S.M. Fazl Ali, J.
1. The petitioners Gian and Mst, Shan-kari have been convicted under Section 498, R, P. 0., and 498/109, R, P. C, respectively and sentenced to six months rigorous imprisonment.
2. The prosecution case was that Devi Ditta the complainant had married Mst. Shankari in what is known as Chadar Indazi form about 10 years before the complaint was lodged and after the marriage they had got two children from the wed-lock. It is alleged that on 15th of June 1961, the accused Achru, Chatru, Sardari, Panjabo, and Sunder (who have been since acquitted) came to the house of the complainant during his absence and enticed away Mst. Shan Kari and thereafter the accused Gian is said to have married her and kept her at his house.
3. The defense was a denial of the marriage of the complainant with Mst. Shan Kari.
4. Both the Courts below after examination of the evidence came to a finding that Mst. Shan Kari being a widow of the brother of the complainant was married to him in Chadar Indazi form. Mr. Dutt appearing for the petitioners has raised a short point
He has submitted that even if it be assumed that the petitioner Mst. Shankari was married to the complainant in Chadar Indazi form, this is not a legal marriage unless a custom is proved justifying a mar-riage by Chadar Indazi. The complainant neither [alleged in his complaint that a custom of the form of Chadar Indazi was prevalent in his community nor did he adduce any evidence to prove the existence of such a custom. I have gone through the evidence land I am unable to find any evidence to indicate the existence of such a custom.
5. Mr. Karim appearing for the State submitted, however, that as the evidence shows that the petitioner Mst. Shankari was actually married to the complainant in Chadar Indazi form and the marriage was performed ten years ago the Court should presume the existence of such a custom. I am, however, unable to agree with this contention. In a criminal case, particularly, no question of presumption arises. Section 60, of the Evidence Act, clearly lays down that where marriage is an essential ingredient of the offence, no presumption can be drawn and a marriage must be proved as a fact. Before a person can Be convicted under Section 498, R. P. C, the prosecution must affirmatively prove not only that a marriage was performed but the marriage so performed was a valid and lawful marriage. In the instant case, the parties being Hindus, it was the bounden duty of the prosecution to prove that a lawful Hindu marriage took place between the petitioner Mst. Shankari and the complainant Devi Ditta. From the prosecution evidence, itself, it would appear that no ceremony excepting that of throwing of Chadari was performed. On the other hand, the prosecution relies On what is known as Chadar Indazi form of marriage. Such a marriage is clearly illegal and unlawful under the Hindu Law and would be justified only on proof of a custom justifying such a marriage. The custom of Chadar Indazi has neither been pleaded nor proved in the present case. In absence of the proof of a custom justifying such a marriage, it is manifest that the marriage alleged by the complainant with Mst. Shankari was not a lawful marriage under the Hindu Law and the marriage being illegal, one of the essential ingredients to constitute :an offence under Section 498, R. P. C, is completely wanting in this case.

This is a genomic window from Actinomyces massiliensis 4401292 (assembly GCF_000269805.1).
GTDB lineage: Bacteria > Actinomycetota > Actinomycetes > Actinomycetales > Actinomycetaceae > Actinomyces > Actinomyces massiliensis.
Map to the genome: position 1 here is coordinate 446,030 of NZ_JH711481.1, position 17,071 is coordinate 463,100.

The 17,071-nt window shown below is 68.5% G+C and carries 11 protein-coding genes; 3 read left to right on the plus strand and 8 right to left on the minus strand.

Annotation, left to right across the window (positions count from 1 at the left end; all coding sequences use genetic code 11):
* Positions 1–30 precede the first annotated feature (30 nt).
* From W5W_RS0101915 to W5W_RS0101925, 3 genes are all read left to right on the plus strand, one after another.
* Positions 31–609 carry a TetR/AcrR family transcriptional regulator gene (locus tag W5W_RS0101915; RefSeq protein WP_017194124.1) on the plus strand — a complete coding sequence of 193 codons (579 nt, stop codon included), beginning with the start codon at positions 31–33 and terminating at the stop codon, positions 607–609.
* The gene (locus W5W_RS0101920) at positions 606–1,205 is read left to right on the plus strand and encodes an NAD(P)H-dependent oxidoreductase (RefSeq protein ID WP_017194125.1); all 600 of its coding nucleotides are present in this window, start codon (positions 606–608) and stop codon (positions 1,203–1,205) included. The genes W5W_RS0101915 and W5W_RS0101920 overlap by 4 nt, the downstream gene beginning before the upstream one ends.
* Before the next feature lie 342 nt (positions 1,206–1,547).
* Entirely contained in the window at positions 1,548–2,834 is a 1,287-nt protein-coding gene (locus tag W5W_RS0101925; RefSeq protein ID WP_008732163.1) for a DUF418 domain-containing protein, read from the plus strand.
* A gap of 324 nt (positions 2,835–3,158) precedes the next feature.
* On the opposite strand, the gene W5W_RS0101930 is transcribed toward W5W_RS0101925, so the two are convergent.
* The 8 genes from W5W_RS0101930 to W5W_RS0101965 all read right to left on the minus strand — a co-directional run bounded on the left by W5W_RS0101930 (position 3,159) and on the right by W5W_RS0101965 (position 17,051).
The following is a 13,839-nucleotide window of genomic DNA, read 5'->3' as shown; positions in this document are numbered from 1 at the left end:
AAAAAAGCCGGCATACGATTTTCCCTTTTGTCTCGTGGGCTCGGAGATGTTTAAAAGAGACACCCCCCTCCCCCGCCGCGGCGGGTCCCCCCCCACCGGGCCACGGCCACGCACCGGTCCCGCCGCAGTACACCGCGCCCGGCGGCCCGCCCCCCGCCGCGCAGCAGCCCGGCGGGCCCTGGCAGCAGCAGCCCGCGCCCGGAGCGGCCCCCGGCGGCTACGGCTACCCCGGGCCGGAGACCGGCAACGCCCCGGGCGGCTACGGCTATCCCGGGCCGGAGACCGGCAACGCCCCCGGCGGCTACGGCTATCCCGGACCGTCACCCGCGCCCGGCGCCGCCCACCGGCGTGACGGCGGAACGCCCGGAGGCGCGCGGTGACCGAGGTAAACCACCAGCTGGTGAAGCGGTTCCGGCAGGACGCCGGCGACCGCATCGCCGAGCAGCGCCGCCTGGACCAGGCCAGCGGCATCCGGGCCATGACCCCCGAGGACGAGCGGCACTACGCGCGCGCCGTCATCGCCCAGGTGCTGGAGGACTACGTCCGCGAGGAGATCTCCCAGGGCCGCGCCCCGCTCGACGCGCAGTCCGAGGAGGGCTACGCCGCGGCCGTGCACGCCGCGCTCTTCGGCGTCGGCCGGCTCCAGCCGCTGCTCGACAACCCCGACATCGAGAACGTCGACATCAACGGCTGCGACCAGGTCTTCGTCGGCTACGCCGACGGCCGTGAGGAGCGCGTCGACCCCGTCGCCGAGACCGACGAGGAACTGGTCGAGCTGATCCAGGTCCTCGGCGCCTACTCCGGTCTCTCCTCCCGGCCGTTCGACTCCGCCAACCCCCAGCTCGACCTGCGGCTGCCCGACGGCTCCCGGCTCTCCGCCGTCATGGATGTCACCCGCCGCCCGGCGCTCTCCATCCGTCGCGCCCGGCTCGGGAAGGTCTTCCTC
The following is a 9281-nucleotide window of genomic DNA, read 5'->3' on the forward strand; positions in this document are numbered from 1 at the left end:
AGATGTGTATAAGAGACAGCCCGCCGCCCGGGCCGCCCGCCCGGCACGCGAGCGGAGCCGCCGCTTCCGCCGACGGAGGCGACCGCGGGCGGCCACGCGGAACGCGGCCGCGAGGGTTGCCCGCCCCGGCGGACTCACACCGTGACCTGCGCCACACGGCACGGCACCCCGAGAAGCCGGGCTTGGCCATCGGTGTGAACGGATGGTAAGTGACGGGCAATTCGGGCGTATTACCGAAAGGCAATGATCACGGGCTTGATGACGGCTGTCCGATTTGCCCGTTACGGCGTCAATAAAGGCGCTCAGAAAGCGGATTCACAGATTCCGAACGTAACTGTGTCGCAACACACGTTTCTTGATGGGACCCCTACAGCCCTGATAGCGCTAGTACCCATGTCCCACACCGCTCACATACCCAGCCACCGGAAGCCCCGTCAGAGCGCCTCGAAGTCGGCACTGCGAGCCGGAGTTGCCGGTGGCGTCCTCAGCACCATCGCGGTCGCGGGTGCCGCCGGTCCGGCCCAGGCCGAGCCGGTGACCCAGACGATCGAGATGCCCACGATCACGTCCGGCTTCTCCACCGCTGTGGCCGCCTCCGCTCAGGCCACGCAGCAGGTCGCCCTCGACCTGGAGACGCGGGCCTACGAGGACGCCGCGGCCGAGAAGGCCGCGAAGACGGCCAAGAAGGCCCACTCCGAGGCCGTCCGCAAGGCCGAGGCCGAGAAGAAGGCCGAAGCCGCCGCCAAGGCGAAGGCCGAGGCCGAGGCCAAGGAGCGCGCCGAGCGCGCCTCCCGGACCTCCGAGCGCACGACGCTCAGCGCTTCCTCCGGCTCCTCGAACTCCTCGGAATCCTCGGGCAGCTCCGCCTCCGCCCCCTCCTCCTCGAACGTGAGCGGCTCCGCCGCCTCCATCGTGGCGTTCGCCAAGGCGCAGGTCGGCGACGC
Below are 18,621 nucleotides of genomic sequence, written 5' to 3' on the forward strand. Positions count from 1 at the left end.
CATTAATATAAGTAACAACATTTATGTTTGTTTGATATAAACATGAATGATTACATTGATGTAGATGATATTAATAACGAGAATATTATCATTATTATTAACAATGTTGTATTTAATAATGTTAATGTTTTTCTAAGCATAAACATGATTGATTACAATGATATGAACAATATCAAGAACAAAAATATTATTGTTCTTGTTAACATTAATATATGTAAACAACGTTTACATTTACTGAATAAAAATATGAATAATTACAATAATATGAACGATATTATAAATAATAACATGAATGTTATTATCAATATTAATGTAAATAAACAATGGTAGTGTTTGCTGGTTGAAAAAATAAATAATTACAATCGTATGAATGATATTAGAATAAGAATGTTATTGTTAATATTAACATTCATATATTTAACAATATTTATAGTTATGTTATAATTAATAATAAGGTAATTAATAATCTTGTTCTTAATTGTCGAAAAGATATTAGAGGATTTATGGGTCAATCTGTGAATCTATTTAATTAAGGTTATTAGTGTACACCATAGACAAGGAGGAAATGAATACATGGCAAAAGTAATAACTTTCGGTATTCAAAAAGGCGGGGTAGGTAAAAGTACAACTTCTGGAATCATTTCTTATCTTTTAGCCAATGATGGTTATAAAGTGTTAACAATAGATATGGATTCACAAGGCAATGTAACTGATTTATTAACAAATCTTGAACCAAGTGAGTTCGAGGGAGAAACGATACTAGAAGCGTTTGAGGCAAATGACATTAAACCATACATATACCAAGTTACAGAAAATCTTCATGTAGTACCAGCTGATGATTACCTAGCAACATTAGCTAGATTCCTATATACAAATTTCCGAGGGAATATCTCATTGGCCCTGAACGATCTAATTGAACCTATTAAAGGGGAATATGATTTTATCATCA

6. In these circumstances, therefore, the petitioners are entitled to an acquittal.
7. For the reasons given above, the application is allowed, the conviction as also the sentence passed on the petitioners are set aside, and they are acquitted of the charges framed against them. The petitioners are now discharged from their bail bonds and the Rule is made absolute.